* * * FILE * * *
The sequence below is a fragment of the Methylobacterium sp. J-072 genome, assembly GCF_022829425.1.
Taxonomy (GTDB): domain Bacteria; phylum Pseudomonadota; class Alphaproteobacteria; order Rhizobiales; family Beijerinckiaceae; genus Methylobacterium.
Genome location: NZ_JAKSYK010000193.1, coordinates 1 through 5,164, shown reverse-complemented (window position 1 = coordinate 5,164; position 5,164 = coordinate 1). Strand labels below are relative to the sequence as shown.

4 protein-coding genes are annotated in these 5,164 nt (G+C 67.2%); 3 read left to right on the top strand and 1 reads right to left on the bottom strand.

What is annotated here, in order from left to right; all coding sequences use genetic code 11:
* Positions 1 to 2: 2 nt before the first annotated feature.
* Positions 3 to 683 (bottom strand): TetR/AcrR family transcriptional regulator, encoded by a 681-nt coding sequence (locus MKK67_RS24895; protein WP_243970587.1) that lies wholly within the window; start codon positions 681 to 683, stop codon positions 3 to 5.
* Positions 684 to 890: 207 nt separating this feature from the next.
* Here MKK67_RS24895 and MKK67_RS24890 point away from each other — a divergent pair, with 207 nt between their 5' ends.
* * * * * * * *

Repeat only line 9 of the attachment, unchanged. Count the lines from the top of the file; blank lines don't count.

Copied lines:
* Here MKK67_RS24895 and MKK67_RS24890 point away from each other — a divergent pair, with 207 nt between their 5' ends.